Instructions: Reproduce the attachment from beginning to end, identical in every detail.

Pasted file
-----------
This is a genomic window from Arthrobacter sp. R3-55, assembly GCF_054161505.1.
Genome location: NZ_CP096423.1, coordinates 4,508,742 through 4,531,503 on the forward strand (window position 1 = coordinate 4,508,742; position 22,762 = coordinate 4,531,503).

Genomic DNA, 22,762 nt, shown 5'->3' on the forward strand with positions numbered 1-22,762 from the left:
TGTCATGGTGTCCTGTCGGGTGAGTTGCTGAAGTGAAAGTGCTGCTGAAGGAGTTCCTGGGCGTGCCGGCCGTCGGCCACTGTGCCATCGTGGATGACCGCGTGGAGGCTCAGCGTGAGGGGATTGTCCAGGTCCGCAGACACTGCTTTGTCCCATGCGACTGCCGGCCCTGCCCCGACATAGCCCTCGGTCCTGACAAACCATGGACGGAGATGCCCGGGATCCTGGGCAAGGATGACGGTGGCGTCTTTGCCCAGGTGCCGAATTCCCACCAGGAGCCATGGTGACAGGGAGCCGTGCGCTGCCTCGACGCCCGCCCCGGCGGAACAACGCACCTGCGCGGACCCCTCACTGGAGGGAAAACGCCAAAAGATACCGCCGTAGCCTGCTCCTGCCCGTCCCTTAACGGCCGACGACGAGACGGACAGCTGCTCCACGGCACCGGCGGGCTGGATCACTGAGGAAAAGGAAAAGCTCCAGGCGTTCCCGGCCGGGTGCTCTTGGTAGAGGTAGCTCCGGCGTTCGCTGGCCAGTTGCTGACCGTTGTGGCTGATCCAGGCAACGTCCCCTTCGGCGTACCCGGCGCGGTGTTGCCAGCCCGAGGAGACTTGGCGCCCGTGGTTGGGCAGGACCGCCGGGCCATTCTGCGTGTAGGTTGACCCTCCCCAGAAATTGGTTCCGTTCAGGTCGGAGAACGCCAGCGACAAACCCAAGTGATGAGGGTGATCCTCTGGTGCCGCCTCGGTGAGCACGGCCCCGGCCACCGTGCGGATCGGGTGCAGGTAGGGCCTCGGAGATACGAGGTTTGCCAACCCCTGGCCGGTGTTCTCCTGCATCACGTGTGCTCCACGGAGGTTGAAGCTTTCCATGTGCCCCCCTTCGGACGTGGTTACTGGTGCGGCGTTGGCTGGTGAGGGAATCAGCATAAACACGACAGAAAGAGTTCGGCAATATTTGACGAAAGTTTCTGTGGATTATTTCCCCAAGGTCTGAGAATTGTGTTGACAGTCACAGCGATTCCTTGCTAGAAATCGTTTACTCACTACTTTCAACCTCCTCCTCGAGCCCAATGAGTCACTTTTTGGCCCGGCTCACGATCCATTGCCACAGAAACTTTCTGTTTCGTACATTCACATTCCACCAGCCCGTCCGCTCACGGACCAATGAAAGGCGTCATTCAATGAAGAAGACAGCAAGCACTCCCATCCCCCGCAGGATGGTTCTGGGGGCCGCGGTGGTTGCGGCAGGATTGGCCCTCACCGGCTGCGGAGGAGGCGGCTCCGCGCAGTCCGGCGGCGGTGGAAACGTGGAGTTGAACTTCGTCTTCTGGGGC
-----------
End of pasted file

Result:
This is a genomic window from Arthrobacter sp. R3-55, assembly GCF_054161505.1.
Genome location: NZ_CP096423.1, coordinates 4,508,742 through 4,531,503 on the forward strand (window position 1 = coordinate 4,508,742; position 22,762 = coordinate 4,531,503).

Genomic DNA, 22,762 nt, shown 5'->3' on the forward strand with positions numbered 1-22,762 from the left:
TGTCATGGTGTCCTGTCGGGTGAGTTGCTGAAGTGAAAGTGCTGCTGAAGGAGTTCCTGGGCGTGCCGGCCGTCGGCCACTGTGCCATCGTGGATGACCGCGTGGAGGCTCAGCGTGAGGGGATTGTCCAGGTCCGCAGACACTGCTTTGTCCCATGCGACTGCCGGCCCTGCCCCGACATAGCCCTCGGTCCTGACAAACCATGGACGGAGATGCCCGGGATCCTGGGCAAGGATGACGGTGGCGTCTTTGCCCAGGTGCCGAATTCCCACCAGGAGCCATGGTGACAGGGAGCCGTGCGCTGCCTCGACGCCCGCCCCGGCGGAACAACGCACCTGCGCGGACCCCTCACTGGAGGGAAAACGCCAAAAGATACCGCCGTAGCCTGCTCCTGCCCGTCCCTTAACGGCCGACGACGAGACGGACAGCTGCTCCACGGCACCGGCGGGCTGGATCACTGAGGAAAAGGAAAAGCTCCAGGCGTTCCCGGCCGGGTGCTCTTGGTAGAGGTAGCTCCGGCGTTCGCTGGCCAGTTGCTGACCGTTGTGGCTGATCCAGGCAACGTCCCCTTCGGCGTACCCGGCGCGGTGTTGCCAGCCCGAGGAGACTTGGCGCCCGTGGTTGGGCAGGACCGCCGGGCCATTCTGCGTGTAGGTTGACCCTCCCCAGAAATTGGTTCCGTTCAGGTCGGAGAACGCCAGCGACAAACCCAAGTGATGAGGGTGATCCTCTGGTGCCGCCTCGGTGAGCACGGCCCCGGCCACCGTGCGGATCGGGTGCAGGTAGGGCCTCGGAGATACGAGGTTTGCCAACCCCTGGCCGGTGTTCTCCTGCATCACGTGTGCTCCACGGAGGTTGAAGCTTTCCATGTGCCCCCCTTCGGACGTGGTTACTGGTGCGGCGTTGGCTGGTGAGGGAATCAGCATAAACACGACAGAAAGAGTTCGGCAATATTTGACGAAAGTTTCTGTGGATTATTTCCCCAAGGTCTGAGAATTGTGTTGACAGTCACAGCGATTCCTTGCTAGAAATCGTTTACTCACTACTTTCAACCTCCTCCTCGAGCCCAATGAGTCACTTTTTGGCCCGGCTCACGATCCATTGCCACAGAAACTTTCTGTTTCGTACATTCACATTCCACCAGCCCGTCCGCTCACGGACCAATGAAAGGCGTCATTCAATGAAGAAGACAGCAAGCACTCCCATCCCCCGCAGGATGGTTCTGGGGGCCGCGGTGGTTGCGGCAGGATTGGCCCTCACCGGCTGCGGAGGAGGCGGCTCCGCGCAGTCCGGCGGCGGTGGAAACGTGGAGTTGAACTTCGTCTTCTGGGGC